For example, in my Lamentations of the Flame Princess campaign set in Civil War England, the Civil War is still in its infancy, and both aliens and monsters have been loosed on 17th Century England. More game world time progressing would allow both the Civil War itself to progress (which would itself drive the characters forward since they wish to affect the outcome of that conflict), and would allow a game world which predates mass communication to slowly become aware of the alien civilisations now at large on the planet’s surface, and to react accordingly. At the moment, most Londoners still scoff when they hear that a giant coral castle on the back of a dead giant turtle is slowly rotting in a field in Lincolnshire. As a referee, I am perhaps more engaged in the development of the game world itself than are my players. The players, for their part, are urgently carrying out their purposes with an efficiency more typical of the 21st Century military than the rank amateurs of both the King and Parliament’s armies in the Civil War’s opening months. I can’t fault them – they are right to do so. Up until now neither the game rules nor I have provided them with any interesting options for downtime rather than leaping into the next adventure.

I am about to start a Chivalry & Sorcery 5th edition campaign. We had our character generation session last weekend, and the first actual play sessions should be in a week or two. Just as it always have been in Chivalry & Sorcery, downtime is especially important for magick users, and several magick user characters were created at last weekend’s session. It takes anywhere from 2 to 130 days for a mage to reduce the magick resistance of materials in order to allow them to be enchanted, for example. It takes between 7 and 21 days to learn a spell. Magick users need downtime. Nor is downtime a waste for other characters – all characters can gain experience points during downtime, although magi, priests, and scholars gain more experience points than other character types by spending their time studying, researching, meditating and so on. Characters of all types also need downtime to learn new skills – with most skills taking approximately one month of game time to learn depending on a character’s Discipline attribute, whether they have a teacher, and on the difficulty factor of the skill (learning how to count is a lot easier than learning how to cast magick, for example). So not only does Chivalry & Sorcery benefit from downtime in the ways I think my other games could benefit, it actually needs downtime as a core game mechanic, and this will require keeping track of time (and downtime plans) rather more closely than some campaigns do, even, despite Gygax’s admonition, some of my own.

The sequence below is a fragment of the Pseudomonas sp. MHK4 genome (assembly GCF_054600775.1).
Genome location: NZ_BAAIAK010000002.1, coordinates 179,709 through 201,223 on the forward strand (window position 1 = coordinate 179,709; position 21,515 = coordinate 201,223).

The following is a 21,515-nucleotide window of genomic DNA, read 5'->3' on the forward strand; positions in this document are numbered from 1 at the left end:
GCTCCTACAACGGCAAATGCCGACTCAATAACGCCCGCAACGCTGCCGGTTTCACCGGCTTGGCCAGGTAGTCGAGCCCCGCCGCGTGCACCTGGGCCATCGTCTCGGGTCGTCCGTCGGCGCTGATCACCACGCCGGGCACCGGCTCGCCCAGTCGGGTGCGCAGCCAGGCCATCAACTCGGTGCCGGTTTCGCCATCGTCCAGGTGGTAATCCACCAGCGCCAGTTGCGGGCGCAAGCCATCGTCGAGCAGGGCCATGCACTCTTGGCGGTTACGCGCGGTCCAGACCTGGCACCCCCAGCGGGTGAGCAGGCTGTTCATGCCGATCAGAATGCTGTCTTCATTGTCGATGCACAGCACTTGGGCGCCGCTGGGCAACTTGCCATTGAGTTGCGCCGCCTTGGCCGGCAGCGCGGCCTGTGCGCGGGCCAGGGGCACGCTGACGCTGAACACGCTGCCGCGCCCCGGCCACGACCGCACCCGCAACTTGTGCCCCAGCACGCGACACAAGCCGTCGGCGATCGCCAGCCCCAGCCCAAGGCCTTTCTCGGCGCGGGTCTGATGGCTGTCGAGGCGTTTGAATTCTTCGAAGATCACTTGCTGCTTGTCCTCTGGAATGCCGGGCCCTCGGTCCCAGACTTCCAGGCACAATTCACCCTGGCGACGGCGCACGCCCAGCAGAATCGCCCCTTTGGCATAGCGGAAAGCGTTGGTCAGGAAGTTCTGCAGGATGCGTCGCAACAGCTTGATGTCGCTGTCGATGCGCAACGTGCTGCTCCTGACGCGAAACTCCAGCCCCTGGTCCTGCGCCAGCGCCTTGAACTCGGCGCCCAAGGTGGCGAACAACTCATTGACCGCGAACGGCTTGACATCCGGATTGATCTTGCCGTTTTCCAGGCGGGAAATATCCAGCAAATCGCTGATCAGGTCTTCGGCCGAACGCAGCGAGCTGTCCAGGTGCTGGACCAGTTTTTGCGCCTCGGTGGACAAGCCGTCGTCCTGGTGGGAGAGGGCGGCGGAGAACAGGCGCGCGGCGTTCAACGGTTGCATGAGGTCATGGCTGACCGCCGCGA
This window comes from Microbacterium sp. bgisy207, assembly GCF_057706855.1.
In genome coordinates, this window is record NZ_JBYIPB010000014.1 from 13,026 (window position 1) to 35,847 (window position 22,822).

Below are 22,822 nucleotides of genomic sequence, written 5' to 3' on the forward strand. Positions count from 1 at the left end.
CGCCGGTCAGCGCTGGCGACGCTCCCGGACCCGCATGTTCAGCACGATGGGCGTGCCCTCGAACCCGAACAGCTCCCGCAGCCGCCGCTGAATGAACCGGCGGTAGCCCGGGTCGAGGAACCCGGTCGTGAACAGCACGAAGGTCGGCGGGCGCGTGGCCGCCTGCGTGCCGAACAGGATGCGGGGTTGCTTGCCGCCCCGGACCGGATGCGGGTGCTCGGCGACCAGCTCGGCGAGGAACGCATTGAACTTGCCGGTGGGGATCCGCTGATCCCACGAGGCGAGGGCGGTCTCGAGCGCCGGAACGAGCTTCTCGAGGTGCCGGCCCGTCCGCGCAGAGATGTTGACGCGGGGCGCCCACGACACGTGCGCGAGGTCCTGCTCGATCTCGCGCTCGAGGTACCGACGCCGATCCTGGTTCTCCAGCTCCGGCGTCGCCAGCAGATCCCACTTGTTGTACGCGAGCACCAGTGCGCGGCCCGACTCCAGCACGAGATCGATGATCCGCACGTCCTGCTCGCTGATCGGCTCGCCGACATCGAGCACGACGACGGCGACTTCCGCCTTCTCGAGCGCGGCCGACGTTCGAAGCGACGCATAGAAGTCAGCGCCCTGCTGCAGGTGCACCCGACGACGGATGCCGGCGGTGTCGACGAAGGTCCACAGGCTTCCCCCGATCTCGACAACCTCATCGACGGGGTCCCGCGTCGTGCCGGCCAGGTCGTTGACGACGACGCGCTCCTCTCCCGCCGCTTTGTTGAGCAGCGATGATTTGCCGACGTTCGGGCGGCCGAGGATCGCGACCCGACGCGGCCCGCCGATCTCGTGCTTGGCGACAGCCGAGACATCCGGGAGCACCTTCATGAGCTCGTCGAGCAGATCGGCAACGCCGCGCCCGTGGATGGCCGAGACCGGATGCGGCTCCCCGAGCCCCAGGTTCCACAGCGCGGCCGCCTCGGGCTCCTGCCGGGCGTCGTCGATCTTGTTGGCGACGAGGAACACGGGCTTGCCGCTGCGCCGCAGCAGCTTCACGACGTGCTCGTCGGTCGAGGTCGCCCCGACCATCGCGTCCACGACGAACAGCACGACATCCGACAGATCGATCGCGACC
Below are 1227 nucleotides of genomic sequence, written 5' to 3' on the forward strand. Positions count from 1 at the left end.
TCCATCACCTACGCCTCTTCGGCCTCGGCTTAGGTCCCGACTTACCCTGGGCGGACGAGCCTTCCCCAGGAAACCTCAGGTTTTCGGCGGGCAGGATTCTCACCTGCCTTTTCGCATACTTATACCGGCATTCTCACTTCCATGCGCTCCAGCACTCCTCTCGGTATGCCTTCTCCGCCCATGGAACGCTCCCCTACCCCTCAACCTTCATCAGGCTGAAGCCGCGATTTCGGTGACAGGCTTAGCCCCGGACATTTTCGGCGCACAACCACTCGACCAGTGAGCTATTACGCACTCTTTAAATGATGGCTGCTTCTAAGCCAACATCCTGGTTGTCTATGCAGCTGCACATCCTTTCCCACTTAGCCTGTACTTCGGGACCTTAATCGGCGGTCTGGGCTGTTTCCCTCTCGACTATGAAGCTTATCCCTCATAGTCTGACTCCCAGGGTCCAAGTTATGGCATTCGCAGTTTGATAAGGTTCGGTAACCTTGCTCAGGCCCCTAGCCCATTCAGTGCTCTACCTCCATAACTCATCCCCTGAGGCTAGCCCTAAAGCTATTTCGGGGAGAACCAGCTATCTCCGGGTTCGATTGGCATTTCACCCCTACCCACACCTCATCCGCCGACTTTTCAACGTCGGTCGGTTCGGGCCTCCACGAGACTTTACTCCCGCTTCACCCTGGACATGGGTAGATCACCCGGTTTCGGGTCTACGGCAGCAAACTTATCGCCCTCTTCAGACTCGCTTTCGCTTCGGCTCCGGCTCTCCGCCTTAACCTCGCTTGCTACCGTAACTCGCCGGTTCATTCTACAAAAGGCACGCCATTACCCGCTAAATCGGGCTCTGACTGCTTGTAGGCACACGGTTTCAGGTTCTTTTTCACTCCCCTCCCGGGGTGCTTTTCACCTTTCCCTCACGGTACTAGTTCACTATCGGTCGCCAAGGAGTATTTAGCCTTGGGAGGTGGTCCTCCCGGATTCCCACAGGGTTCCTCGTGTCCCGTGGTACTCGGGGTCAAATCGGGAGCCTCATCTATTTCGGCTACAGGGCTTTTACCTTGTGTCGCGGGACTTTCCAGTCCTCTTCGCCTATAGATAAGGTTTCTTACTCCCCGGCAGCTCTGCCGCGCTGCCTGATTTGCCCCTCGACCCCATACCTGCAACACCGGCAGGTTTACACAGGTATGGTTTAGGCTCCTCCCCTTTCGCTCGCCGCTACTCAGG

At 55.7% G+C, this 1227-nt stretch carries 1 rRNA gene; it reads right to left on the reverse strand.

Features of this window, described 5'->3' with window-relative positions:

One final piece of wisdom from Chivalry & Sorcery 1st edition which I will apply in my just starting Chivalry & Sorcery 5th edition game:

KEEPING A CALENDAR

The important thing to establish is the relation of real time to game time, so that all of the players know what the game date is in a particular week of play. Once general agreement is reached among the players, everyone knows how much time is passing. This fixing of a definite calendar for the game is especially vital for Magick Users, who operate on a very strict time scale when learning spells or doing enchantments.

Ed Simbalist & Wilf Backhaus, Chivalry & Sorcery 1e, p2

Wisdom which I think equally applies to the Chivalry & Sorcery 5th edition game we are now starting! To facilitate this, I will give every player a calendar with which to track the game world date and record/plan their own downtime activities. Hopefully, that will prove to be detail they enjoy, rather than resist.

Time will tell…

Leave a Reply

Your email address will not be published. Required fields are marked *